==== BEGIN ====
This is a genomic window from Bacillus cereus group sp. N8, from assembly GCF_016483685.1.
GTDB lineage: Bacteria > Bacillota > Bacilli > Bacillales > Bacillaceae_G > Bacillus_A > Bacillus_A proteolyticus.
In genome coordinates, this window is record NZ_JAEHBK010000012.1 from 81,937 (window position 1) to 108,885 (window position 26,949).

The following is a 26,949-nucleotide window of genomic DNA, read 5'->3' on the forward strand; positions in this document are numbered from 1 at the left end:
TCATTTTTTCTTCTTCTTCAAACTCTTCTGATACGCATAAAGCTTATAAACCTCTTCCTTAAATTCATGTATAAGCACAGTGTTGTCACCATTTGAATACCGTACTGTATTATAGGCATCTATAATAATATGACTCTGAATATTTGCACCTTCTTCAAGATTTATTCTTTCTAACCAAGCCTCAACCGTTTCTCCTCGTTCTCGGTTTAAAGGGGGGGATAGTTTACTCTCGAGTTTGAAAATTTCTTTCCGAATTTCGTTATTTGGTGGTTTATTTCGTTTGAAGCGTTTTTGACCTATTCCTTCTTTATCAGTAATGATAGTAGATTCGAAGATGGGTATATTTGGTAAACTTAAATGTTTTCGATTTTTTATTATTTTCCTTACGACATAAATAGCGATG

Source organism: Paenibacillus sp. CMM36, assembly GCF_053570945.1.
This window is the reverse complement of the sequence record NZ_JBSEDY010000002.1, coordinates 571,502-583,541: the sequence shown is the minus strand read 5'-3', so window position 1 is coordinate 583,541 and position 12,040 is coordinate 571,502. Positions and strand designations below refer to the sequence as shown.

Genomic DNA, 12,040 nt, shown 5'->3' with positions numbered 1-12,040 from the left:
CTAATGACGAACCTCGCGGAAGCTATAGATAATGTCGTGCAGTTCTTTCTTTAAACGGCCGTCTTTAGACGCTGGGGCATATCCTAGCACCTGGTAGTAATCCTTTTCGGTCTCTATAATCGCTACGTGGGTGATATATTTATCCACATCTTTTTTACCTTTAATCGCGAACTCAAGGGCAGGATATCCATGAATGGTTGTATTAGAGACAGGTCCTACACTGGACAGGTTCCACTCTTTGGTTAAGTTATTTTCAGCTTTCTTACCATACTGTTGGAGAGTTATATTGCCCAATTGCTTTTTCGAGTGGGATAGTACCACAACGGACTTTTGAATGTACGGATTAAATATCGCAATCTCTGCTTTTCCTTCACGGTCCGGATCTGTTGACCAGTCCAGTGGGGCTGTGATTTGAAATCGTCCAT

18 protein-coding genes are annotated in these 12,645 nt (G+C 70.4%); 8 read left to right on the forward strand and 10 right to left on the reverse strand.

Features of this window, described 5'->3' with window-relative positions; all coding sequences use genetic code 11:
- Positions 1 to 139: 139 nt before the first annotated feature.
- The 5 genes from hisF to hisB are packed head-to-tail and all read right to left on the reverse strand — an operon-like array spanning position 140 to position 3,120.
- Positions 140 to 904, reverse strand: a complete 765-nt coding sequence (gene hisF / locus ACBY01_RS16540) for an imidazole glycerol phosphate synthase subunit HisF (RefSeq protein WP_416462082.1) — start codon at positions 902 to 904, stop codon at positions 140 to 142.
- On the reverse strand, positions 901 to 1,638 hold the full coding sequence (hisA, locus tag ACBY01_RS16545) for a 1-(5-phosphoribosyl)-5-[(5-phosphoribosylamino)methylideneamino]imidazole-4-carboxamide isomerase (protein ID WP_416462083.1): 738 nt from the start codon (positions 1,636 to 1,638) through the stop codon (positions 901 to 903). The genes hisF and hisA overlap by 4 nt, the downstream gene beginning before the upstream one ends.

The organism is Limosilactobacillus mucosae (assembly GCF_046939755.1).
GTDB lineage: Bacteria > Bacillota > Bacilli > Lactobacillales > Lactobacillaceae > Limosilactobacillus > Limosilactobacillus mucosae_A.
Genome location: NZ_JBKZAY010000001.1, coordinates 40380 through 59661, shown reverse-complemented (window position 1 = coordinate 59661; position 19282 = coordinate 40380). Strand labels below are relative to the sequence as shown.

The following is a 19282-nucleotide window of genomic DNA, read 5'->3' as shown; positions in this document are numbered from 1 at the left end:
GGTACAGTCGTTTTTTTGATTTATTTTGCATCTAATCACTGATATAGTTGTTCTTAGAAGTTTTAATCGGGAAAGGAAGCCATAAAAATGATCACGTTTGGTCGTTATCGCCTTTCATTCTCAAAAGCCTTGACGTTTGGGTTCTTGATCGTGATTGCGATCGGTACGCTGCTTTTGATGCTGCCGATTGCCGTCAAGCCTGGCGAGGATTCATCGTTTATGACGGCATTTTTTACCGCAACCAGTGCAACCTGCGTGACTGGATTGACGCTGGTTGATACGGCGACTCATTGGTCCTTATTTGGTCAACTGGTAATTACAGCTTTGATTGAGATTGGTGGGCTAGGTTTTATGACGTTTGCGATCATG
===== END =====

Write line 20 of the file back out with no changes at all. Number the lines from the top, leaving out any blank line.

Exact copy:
GGTACAGTCGTTTTTTTGATTTATTTTGCATCTAATCACTGATATAGTTGTTCTTAGAAGTTTTAATCGGGAAAGGAAGCCATAAAAATGATCACGTTTGGTCGTTATCGCCTTTCATTCTCAAAAGCCTTGACGTTTGGGTTCTTGATCGTGATTGCGATCGGTACGCTGCTTTTGATGCTGCCGATTGCCGTCAAGCCTGGCGAGGATTCATCGTTTATGACGGCATTTTTTACCGCAACCAGTGCAACCTGCGTGACTGGATTGACGCTGGTTGATACGGCGACTCATTGGTCCTTATTTGGTCAACTGGTAATTACAGCTTTGATTGAGATTGGTGGGCTAGGTTTTATGACGTTTGCGATCATG